• Where else can we add bicycle lanes to West Hollywood and how else can we improve bicycle infrastructure?
  • As West Hollywood is considered a very "walkable city", how can we continue to improve the pedestrian experience?
  • How does West Hollywood adapt to the world of  Uber/Lyft and its relationship to Taxi and Limosuine services?
  • How do we add mobility to the Sunset Strip? 
  • Are parking meters on Santa Monica Blvd. and Sunset Blvd. really the most efficient use of that road space and should we try relocating that parking, by acquiring or building new parking, to free that space up for more mobility?
So if these questions are at least as interesting to you as the same old debates about parking meters for single-occupancy automobiles, feel free to ask them of our candidates, so that our transportation discussion for the special election is much more well-rounded than the general election we just completed.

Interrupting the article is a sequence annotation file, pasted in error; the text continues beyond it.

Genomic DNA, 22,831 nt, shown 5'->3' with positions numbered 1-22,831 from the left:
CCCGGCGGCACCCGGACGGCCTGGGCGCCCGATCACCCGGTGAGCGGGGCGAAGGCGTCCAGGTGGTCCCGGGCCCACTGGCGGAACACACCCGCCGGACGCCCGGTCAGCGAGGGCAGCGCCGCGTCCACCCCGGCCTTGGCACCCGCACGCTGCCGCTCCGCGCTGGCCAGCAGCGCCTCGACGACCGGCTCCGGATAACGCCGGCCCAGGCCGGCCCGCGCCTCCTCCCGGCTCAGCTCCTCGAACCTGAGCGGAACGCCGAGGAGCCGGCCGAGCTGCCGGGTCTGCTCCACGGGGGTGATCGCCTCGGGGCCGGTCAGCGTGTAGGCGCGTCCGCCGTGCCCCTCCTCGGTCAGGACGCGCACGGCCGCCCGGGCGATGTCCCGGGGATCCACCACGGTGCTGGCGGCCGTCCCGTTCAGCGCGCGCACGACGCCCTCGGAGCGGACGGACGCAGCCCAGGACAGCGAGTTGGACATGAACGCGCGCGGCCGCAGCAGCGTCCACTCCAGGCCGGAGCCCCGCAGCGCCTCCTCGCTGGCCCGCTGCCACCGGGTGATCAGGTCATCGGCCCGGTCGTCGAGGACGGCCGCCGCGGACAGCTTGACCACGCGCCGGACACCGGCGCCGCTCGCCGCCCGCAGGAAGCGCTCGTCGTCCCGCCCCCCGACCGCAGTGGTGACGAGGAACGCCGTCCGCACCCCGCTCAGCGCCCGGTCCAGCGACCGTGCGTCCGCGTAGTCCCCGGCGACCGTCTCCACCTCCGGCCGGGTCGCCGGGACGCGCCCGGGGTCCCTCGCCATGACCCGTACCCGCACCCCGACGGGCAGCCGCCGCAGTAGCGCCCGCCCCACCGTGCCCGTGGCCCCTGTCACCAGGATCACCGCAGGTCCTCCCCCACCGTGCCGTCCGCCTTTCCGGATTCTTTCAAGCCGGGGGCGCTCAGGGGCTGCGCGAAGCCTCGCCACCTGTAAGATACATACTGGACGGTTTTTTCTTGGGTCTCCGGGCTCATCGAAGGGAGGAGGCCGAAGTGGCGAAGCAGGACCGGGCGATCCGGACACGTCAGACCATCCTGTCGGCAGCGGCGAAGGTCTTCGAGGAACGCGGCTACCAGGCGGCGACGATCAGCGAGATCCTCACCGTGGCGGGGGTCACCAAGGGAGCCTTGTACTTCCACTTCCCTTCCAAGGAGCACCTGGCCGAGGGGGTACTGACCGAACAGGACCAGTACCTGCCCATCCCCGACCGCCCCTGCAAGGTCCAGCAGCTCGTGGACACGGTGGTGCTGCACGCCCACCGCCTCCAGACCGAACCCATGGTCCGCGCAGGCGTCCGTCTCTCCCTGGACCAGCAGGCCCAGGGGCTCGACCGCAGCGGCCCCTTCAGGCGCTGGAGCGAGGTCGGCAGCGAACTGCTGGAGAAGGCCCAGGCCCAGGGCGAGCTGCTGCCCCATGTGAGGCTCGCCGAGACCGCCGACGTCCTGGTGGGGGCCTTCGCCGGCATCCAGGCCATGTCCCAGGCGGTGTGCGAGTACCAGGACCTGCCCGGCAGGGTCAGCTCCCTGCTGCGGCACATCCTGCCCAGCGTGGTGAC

4 comments:

WeHoBC said...

Thanks for your insightful post! You should consider sending it to the candidates of the June election and posting their responses. Views of WeHo City Council candidates on bicycling-related issues can be found on the West Hollywood Bicycle Coalition's Web site (http://wehobike.org/our-projects/2015-candidate-questionnaire/). The responses of the four candidates running in the June election will be posted shortly.

Anonymous said...

Trying to extend a leg of the subway thru West Hollywood is nonsense. What should be built is a light rail that starts at the Santa Monica Bl. Expo Line terminal and proceeds east to Sepulvada. It should then branch off the Expo Line going north to Santa Monica Bl. and rebuild the old P.E. right of way thru West L.A. , Century City, Beverly Hills, West Hollywood, Hollywood and Silverlake along Sunset Bl. Going into Downtown via either Glendale Bl. or Hill St.